Re­flect­ing on Bali bomb­ing

PAUSING TO RE­MEM­BER 202, IN­CLUD­ING 88 AUSSIES, 16 YEARS AF­TER EXPLOSIONS AT BALI TOURIST HOT SPOT

Shepparton News - - NEWS -

Six­teen years af­ter explosions ripped through a Bali tourist hot spot — killing 202 peo­ple in­clud­ing 88 Aus­tralians — a griev­ing Syd­ney father has pledged to keep mov­ing for­ward like an in­domitable ‘‘Aus­tralian thong’’.

Sur­vivor Dave By­ron yes­ter­day told a memo­rial ser­vice he mourned his teenage daugh­ter, who was killed in the at­tack, ev­ery day. ‘‘Ev­ery day is dif­fi­cult,’’ he said. ‘‘I wake up ev­ery morn­ing and the first thing I think about is my 15-year-old daugh­ter. The last thing I think about when I go to bed is my 15-year-old daugh­ter Chloe.’’

The 2002 Bali bomb­ings were Aus­tralia’s bru­tal in­tro­duc­tion to the era of mod­ern ter­ror­ism — the at­tack was di­rected specif­i­cally at the Kuta nightlife strip which was filled with Western tourists.

Mr By­ron wears a pur­ple Hawai­ian shirt, bought in Bali just two days be­fore the blast, to the cer­e­mony each year be­cause it would make Chloe laugh.

He re­fuses to dwell on aw­ful things such as the bomb site, the smells and sounds he wit­nessed and the hospi­tal.

‘‘Life may not be fair but it’s still good,’’ he said.

‘‘It’s real good and we have a chance to keep liv­ing that and keep it good.’’

Mr By­ron de­scribed look­ing down at his legs, just hours af­ter pick­ing through the de­bris of the at­tack site, to see his feet cov­ered in soot and grime but mirac­u­lously un­harmed.

‘‘They were pro­tected by the hard­est thing on the planet,’’ he said, un­wrap­ping a pair of bat­tered rub­ber thongs he wore through the ordeal.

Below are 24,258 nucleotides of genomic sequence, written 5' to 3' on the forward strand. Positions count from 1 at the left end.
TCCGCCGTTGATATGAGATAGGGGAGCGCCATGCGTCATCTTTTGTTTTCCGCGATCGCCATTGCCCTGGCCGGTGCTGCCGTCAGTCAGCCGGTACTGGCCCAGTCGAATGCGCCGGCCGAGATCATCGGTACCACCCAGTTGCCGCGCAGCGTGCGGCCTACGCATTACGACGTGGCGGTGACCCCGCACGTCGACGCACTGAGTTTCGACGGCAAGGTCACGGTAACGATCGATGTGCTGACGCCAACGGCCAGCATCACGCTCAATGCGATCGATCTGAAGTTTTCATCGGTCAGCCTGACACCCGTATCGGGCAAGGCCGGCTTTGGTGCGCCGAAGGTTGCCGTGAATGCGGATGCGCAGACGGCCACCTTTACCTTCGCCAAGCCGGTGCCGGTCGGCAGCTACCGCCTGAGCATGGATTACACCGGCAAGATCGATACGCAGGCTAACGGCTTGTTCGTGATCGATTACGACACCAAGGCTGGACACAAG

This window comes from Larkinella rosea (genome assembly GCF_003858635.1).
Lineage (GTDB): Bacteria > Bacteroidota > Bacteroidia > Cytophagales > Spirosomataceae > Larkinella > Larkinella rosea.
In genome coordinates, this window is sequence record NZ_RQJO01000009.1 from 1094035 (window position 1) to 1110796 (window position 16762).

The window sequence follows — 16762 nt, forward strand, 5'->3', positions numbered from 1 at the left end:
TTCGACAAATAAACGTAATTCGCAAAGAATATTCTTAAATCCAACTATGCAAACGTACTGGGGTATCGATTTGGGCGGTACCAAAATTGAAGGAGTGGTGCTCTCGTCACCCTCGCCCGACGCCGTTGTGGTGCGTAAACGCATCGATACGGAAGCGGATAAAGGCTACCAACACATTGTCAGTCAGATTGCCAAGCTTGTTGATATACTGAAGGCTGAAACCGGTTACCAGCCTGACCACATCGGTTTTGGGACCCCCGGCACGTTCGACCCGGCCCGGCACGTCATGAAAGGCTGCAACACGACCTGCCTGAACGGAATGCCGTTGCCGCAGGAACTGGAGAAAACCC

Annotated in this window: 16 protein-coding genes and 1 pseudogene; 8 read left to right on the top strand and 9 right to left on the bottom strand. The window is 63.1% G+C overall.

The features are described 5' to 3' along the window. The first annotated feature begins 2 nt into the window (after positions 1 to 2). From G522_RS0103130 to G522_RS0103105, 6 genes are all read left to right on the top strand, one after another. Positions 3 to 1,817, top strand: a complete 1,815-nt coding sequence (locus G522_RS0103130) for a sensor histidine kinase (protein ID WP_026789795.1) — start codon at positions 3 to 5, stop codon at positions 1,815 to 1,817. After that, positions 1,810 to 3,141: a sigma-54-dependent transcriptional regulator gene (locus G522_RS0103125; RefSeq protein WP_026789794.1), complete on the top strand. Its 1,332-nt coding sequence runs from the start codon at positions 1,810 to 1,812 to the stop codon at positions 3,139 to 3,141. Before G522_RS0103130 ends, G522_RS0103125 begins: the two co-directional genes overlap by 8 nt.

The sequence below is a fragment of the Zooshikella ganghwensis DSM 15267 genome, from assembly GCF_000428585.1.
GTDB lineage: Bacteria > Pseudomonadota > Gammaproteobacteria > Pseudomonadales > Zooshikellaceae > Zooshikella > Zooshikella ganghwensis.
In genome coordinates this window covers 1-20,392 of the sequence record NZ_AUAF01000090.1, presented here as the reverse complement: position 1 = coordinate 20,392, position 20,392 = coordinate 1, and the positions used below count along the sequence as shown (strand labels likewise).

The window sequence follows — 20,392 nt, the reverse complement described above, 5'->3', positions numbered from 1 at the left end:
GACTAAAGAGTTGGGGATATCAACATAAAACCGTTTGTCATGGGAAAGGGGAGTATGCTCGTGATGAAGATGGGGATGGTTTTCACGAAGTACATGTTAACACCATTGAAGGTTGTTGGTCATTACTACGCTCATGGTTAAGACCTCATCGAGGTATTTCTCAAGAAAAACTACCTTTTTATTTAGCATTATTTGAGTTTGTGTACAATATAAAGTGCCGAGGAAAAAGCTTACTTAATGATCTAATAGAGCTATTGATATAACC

‘‘So I’m go­ing to live my life like an Aus­tralian thong — I’m never giv­ing up.’’

Syd­ney’s eastern sub­urbs lost 20 peo­ple in the at­tack, in­clud­ing six mem­bers of the Coogee Dol­phins rugby league club.

Four memo­ri­als were erected across the sub­urb in­clud­ing a bronze sculp­ture on the head­land above Coogee Beach.

The Aus­tralians killed in the blast were in the In­done­sian city for fam­ily hol­i­days, surfing trips and what Prime Min­is­ter Scott Mor­ri­son de­scribed as nor­mal Aus­tralian cel­e­bra­tions of life.

‘‘That’s what makes that night so shock­ing,’’ he said at the Coogee ser­vice.

‘‘The re­al­i­sa­tion our daily liv­ing and our daily free­dom could arouse such warped fury and ha­tred. It was a tragedy of evil.’’

A flock of white doves was re­leased into the dark sky over the head­land be­fore Mr Mor­ri­son led the crowd in lay­ing ger­bera flow­ers at the base of the memo­rial.

Many paused to lay a hand on the bronze sur­face and whis­per a mes­sage in the wind.

Memo­rial: A ser­vice at a Bali memo­rial at Coogee Beach, Syd­ney.

Pic­tures: AAP

Trib­ute: Flow­ers were laid dur­ing the cer­e­mony.

Sur­vivor: Dave By­ron speaks dur­ing the 16th an­niver­sary com­mem­o­ra­tion ser­vice in mem­ory of vic­tims of the 2002 Bali bomb­ings.

Tak­ing a mo­ment: Mourn­ers dur­ing yes­ter­day’s com­mem­o­ra­tion ser­vice.

Show of re­spect: Prime Min­is­ter Scott Mor­ri­son.

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